Words Mike Beck

John Rambo is back, & this time it’s a hell of a ‘sly’ move.

To understand the darkness, you have to have come from the darkness. That’s John Rambo – a war vet/hero, a vigilante, an outsider; the consummate man alone. In Last Blood, we find Rambo (Sylvester Stallone) as somewhat a broken man. Retreating from much of his former life, & in semi-retirement, Rambo is volunteering for the force as a Mountie, & surprising achieving some grounding with family. John even has an underground mancave.

Suffering from a heavy hangover from his past conflicts & battlefield endeavours, the Rambo of Last Blood is somewhat a metaphor for the resulting affects of war. “It’s hard to get that out of my mind”, Rambo responds when reminded he’s not in Nam anymore. & much like Rambo’s chronic PTSD, there’s enough violence & dysfunctional behaviour in Last Blood to induce a nightmare or ten.

From a low success recue rate, to the abduction of his niece to a sex trafficking cartel, you get the recurrent theme that no matter what Rambo does, he can’t escape from the dark. Last Blood has plenty of bad stuff, it happens quick, & when the baddies get badass, Rambo is left to his default devices & the body count starts to pile up.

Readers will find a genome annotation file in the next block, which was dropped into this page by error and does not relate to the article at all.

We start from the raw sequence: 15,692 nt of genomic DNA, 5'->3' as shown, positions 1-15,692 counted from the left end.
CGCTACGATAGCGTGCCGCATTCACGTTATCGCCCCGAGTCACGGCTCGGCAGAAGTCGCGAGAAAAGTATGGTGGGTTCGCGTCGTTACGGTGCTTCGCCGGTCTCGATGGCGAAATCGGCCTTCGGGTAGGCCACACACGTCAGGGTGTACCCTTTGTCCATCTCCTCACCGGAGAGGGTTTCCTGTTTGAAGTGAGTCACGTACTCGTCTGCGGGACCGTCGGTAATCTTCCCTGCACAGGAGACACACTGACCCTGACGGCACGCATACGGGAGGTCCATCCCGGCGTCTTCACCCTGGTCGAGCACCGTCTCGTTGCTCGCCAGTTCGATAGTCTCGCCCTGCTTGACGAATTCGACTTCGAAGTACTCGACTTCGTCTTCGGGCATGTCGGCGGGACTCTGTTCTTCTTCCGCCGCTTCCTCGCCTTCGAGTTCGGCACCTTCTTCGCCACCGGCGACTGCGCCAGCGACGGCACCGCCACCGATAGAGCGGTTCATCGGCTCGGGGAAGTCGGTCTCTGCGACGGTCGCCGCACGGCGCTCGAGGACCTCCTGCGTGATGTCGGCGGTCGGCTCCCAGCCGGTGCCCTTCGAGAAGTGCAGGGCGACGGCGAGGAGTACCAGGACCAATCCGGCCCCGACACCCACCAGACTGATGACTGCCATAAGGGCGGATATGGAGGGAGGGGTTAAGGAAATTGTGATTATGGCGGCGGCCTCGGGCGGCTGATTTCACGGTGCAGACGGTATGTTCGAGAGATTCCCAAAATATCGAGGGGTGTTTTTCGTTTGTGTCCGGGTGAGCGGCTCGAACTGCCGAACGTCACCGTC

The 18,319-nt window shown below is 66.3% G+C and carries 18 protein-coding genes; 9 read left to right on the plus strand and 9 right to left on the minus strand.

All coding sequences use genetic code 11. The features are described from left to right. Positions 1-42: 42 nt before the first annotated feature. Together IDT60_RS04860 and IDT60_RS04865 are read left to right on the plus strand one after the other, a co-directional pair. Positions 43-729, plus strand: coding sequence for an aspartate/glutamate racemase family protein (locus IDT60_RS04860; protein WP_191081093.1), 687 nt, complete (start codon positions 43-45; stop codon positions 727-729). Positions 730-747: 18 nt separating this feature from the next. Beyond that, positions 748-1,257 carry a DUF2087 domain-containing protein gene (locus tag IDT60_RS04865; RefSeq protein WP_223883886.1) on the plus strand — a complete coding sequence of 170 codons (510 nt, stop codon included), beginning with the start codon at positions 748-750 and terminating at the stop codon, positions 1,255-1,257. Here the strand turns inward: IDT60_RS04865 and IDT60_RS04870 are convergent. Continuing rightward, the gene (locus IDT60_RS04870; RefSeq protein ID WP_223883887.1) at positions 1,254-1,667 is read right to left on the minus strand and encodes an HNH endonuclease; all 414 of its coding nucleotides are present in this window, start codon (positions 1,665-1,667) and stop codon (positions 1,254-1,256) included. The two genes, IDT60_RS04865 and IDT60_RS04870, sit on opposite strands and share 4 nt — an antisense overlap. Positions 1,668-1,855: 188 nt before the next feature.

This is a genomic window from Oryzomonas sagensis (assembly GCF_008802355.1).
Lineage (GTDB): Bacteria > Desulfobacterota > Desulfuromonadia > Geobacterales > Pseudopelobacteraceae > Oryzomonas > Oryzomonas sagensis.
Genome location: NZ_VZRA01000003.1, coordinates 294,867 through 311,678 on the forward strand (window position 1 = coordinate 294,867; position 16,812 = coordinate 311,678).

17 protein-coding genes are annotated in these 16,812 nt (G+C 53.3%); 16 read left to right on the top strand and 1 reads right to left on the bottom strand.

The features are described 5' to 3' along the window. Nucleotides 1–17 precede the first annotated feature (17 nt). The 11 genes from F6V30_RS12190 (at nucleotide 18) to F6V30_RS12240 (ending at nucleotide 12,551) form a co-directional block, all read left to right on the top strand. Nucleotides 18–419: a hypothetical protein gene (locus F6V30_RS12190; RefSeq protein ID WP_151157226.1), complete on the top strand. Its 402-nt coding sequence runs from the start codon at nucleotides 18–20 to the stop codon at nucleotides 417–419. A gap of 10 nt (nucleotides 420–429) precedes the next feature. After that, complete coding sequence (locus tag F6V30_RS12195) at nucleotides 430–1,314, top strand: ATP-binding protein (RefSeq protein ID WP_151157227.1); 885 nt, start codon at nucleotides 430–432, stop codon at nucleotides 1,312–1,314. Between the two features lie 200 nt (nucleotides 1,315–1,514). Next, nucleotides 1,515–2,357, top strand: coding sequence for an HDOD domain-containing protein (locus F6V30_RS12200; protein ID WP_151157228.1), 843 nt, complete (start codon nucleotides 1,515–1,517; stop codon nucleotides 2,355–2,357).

Although Stallone keeps his shirt on for this outing, the lack of skin factor is made up for by a high dose of action, guns, pyrotechnics, & kills of an ultra-violent level. *A trigger warning here for the sensitive; the carnage is gruesome, gory & seemingly OTT, particularly during the third act of Last Blood. & those are the high points, as Last Blood’s storyline largely stays on top of an emotional surface, & is void of any meaty character development.

Last Blood is the fifth film of the Rambo franchise, & judging by the title (with 1982’s First Blood being the opener of the series) & the age of Stallone (73), it’s almost certain to be the final instalment. Very much a legacy film, The Rambo in Last Blood is still a character that believes in justice, & fights for it by taking the law into his own hands. But with the passage of time & the changes that come with it, Rambo’s methodology is now sadly out of date.

Fans of 80’s action hero flicks (Schwarzenegger’s ventures et al) will find solace in the nostalgia of the collective caricatures & lightweight storytelling of Last Blood, & maybe there’s a concerted effort to script it as such. However the human-less portrayal of its core cast players & the often meaningless/overuse of explicit violence, make Last Blood only one to see if you need a night off from thinking.